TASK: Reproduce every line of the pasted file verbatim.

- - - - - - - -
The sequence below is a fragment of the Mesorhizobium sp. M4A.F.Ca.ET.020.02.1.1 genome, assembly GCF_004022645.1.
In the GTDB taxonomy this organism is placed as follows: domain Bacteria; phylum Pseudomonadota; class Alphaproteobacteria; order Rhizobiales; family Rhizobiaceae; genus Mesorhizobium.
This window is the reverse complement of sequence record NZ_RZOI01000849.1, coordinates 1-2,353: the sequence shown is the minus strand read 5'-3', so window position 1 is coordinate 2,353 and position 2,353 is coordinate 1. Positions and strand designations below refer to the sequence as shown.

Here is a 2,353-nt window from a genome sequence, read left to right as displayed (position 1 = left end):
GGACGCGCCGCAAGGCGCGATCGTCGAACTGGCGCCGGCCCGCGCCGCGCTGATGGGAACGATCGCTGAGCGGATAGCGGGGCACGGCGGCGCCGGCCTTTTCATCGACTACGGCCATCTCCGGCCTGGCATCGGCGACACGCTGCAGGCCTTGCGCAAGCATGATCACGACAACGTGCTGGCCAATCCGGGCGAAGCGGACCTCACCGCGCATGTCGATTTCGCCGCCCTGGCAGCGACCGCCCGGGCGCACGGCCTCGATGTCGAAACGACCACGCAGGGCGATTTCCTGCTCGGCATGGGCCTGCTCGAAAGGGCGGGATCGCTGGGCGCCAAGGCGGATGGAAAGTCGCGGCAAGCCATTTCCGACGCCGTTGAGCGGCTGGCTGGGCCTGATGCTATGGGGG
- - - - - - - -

The sequence below is a fragment of the Mesorhizobium sp. M4A.F.Ca.ET.020.02.1.1 genome, assembly GCF_004022645.1.
In the GTDB taxonomy this organism is placed as follows: domain Bacteria; phylum Pseudomonadota; class Alphaproteobacteria; order Rhizobiales; family Rhizobiaceae; genus Mesorhizobium.
This window is the reverse complement of sequence record NZ_RZOI01000849.1, coordinates 1-2,353: the sequence shown is the minus strand read 5'-3', so window position 1 is coordinate 2,353 and position 2,353 is coordinate 1. Positions and strand designations below refer to the sequence as shown.

Here is a 2,353-nt window from a genome sequence, read left to right as displayed (position 1 = left end):
GGACGCGCCGCAAGGCGCGATCGTCGAACTGGCGCCGGCCCGCGCCGCGCTGATGGGAACGATCGCTGAGCGGATAGCGGGGCACGGCGGCGCCGGCCTTTTCATCGACTACGGCCATCTCCGGCCTGGCATCGGCGACACGCTGCAGGCCTTGCGCAAGCATGATCACGACAACGTGCTGGCCAATCCGGGCGAAGCGGACCTCACCGCGCATGTCGATTTCGCCGCCCTGGCAGCGACCGCCCGGGCGCACGGCCTCGATGTCGAAACGACCACGCAGGGCGATTTCCTGCTCGGCATGGGCCTGCTCGAAAGGGCGGGATCGCTGGGCGCCAAGGCGGATGGAAAGTCGCGGCAAGCCATTTCCGACGCCGTTGAGCGGCTGGCTGGGCCTGATGCTATGGGGG